One day my manager showed me a horrible graph. It was pretty simple: the graph was steady, then it dropped straight down, then after a short period, the line shot straight back up and stayed level again:
“That’s what happens when we do the right thing”, he said while pointing at the drop, “and that’s how much money we lose. We tried it just to see how bad it was for our bottom line. And this is what the data tells us.”
“Wow,” I said, taken aback. My employer clearly had two options: “do the right thing” or “be profitable”. That was the position they had manuevred themselves into through a series of bad management decisions.
My manager then said, “More than half the company would have to lose their job in order for us to stop these tactics … so are you volunteering to be one of them?”
That was the day I learned I’d rather lose respectfully than win without honor. Once people become wary of your products or your business ethics, it’s game over. You can’t sustain for long, because you won’t keep your customers much longer.
In the early 90s a young British computer scientist, Tim Berners-Lee had been tasked by CERN (Centre Européeen pour la Recherche Nucléaire the now famous large hardon collider that found the Higgs Boson or a tiny thing pretending to be it) to go in and see if he could find a way of getting the Tower of Babel of different computing platforms used by the hundreds of physicists at the plant to talk to each other. He came up with something that made use of metatextual techniques that he called The Information Mine. Being a very very modest man he realised that those initials spelled out his name, TIM, so he changed it at the last minute to the World Wide Web. He wrote a language HTML (Hypertext Markup Language), a set of communication protocols (chiefly htttp — the hypertext transfer protocol) and an application, as we would now say, on which all these could run, which he called a browser.
He planned, devised, programmed and completed this most revolutionary code in Geneva on one of Steve Jobs’s black cube NeXT computers. Hugging his close to him he took the train to Paris where Jobs was going to be present at a NeXT developers’ conference. Clutching the optical disc that contained the most important computer code in history he sat at a desk while Steve marched up and down looking at hopeful programs and applications. As in all of Steve’s judgments they either sucked or were insanely great. Like a Duchess inspecting a flower show he continued along the rows sniffing and frowning until he got two away from the man who had created the code which would change everything, everything in our world. “Sorry Steve, we need to be out of here if we’re going to catch that plane,” whispered an aide into Jobs’s ear. So, with an an encouraging wave Steve left, two footsteps away from being the first man outside CERN to see the World Wide Web.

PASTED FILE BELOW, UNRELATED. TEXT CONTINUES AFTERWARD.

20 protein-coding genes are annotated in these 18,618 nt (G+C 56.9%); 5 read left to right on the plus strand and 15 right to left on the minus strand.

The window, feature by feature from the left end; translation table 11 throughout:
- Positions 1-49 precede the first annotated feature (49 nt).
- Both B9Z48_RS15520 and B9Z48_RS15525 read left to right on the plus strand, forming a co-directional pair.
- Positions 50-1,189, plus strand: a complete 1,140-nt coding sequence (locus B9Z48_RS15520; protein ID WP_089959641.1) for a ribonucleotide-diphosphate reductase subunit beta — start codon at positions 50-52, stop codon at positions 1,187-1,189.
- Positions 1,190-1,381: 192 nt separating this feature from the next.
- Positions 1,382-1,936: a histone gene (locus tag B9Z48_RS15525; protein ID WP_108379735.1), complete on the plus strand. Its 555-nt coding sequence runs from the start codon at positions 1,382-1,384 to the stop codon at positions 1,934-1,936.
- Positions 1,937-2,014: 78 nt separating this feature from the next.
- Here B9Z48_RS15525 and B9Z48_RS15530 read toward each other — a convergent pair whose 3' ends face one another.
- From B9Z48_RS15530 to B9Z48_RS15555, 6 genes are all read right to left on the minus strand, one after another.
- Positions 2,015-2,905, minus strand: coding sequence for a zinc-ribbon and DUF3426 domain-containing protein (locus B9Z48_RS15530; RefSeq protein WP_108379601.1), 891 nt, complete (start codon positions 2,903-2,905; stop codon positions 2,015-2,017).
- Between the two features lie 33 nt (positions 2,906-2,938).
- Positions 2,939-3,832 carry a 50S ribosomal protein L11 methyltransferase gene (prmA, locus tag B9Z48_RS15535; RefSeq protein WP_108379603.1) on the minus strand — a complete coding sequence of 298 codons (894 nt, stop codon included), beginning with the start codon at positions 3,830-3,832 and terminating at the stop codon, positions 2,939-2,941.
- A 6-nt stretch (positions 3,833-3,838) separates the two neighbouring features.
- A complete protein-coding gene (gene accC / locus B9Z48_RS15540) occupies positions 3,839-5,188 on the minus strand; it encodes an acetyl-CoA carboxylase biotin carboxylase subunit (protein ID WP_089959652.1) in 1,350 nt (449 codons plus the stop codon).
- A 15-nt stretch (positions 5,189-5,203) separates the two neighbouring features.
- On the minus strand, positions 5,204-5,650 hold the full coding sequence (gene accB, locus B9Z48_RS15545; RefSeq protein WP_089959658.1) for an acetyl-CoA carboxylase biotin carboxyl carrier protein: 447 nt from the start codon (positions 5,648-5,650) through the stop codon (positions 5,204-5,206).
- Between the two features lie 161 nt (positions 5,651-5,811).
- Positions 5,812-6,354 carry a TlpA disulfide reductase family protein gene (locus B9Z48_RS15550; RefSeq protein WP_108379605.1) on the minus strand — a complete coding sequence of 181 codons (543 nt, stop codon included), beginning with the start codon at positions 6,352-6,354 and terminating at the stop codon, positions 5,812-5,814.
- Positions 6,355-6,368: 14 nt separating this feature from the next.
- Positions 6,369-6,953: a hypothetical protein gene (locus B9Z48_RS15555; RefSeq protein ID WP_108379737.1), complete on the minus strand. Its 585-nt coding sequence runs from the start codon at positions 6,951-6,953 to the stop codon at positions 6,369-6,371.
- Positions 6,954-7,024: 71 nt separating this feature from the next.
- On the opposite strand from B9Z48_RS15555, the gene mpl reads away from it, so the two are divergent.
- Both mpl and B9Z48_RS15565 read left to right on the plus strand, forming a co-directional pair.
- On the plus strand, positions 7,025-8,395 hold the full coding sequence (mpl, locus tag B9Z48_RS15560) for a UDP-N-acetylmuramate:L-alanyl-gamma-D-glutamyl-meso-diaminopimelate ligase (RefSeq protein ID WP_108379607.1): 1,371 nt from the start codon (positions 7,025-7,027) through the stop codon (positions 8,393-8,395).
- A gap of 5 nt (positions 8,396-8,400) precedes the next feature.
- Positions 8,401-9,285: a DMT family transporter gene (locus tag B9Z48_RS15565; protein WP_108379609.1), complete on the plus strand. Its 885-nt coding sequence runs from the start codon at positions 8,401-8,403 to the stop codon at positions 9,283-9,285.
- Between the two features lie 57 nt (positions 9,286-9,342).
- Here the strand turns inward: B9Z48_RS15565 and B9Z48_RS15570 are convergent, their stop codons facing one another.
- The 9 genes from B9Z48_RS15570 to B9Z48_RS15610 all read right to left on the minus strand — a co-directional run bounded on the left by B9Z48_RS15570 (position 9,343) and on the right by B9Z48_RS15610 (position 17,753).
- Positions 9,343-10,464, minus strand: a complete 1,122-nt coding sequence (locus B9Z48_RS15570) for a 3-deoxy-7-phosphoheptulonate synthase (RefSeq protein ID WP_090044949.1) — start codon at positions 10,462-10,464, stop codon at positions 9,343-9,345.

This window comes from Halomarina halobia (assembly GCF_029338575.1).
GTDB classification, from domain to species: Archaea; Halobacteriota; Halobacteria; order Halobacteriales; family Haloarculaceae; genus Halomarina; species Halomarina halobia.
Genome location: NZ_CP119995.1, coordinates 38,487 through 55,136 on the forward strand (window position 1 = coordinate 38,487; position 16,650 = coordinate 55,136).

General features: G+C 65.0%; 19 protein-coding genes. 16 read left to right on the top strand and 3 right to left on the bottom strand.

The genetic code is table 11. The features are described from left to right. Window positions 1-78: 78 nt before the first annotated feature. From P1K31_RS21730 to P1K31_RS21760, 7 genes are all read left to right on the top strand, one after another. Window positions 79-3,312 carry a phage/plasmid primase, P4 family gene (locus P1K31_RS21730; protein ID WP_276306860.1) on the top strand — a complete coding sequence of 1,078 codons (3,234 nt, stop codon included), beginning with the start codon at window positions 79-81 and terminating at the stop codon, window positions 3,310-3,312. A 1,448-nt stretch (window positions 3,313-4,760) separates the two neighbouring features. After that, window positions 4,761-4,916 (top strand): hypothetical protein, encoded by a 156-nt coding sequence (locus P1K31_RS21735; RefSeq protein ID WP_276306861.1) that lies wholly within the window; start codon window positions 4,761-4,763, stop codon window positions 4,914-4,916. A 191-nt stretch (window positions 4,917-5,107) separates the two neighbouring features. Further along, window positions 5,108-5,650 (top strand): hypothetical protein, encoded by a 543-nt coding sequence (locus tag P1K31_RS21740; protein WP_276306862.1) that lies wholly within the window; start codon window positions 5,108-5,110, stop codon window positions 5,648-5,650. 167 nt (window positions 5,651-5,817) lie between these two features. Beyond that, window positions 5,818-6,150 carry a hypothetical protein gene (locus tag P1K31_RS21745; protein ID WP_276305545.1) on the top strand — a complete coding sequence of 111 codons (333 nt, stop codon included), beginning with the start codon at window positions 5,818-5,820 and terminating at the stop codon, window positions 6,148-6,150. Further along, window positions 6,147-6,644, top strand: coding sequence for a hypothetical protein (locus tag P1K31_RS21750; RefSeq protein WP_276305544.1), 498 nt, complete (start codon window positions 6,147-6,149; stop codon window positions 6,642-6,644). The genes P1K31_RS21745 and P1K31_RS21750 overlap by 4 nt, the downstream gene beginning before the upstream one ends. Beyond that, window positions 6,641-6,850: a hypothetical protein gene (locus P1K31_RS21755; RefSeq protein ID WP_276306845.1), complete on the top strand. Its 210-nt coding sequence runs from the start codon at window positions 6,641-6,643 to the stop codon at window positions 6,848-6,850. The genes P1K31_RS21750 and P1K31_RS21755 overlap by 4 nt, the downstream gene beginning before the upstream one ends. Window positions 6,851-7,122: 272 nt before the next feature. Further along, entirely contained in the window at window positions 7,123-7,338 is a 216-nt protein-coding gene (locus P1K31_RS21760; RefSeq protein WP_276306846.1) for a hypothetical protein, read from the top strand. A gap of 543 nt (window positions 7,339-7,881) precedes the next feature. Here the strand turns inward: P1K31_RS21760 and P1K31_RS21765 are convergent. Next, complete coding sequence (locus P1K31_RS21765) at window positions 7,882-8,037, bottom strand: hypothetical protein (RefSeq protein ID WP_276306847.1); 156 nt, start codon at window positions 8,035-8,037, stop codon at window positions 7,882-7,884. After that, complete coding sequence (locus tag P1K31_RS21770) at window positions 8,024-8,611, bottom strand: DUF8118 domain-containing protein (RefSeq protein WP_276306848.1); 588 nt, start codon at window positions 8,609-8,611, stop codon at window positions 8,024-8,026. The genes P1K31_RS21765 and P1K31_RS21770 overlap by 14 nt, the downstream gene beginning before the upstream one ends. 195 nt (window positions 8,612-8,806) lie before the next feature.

And yet, I cannot get over what seems to me a tone-deaf approach by Google’s scientists. It also highlights Google’s fundamental challenge: it fails to think about people as people, instead it treats them as an academic or an engineering problem. Instead of trying to understand the needs of actual people, they emerge with an elegant technological solution.
It is not just this one time. Google+, their social network, is a fail because it fundamentally isn’t social or about people — it is an effort to solve Google’s need for social data for better advertising using machines. Similarly, Google Glasses are a cringe-worthy assault to the social interactions of normals, but because a certain subset of Googlers — including co-founders Sergey Brin and Larry Page — have a cyborg fetish, it is okay to make that design. It is frustrating for me to keep repeating this, because Google is a company with huge resources and those resources could be deployed more effectively and have a much more positive impact, more quickly. And to do that, the company needs to learn to be human and develop compassion for human condition.
“Smarm, on the other hand, is never a force for good. A civilization that speaks in smarm is a civilization that has lost its ability to talk about purposes at all. It is a civilization that says “Don’t Be Evil,” rather than making sure it does not do evil.”—On Smarm
“An extraordinary atmosphere of sullen, baffled evil, as the year
opens. I don’t know what to compare 2014 to — except for many other
glum post-revolutionary situations, when the zealots succeeded in
toppling the status quo, then failed to install a just and decent form
of civil order. The world in 2014 is like a globalized Twitter Egypt.”—The WELL: Bruce Sterling and Jon Lebkowsky: State of the World 2014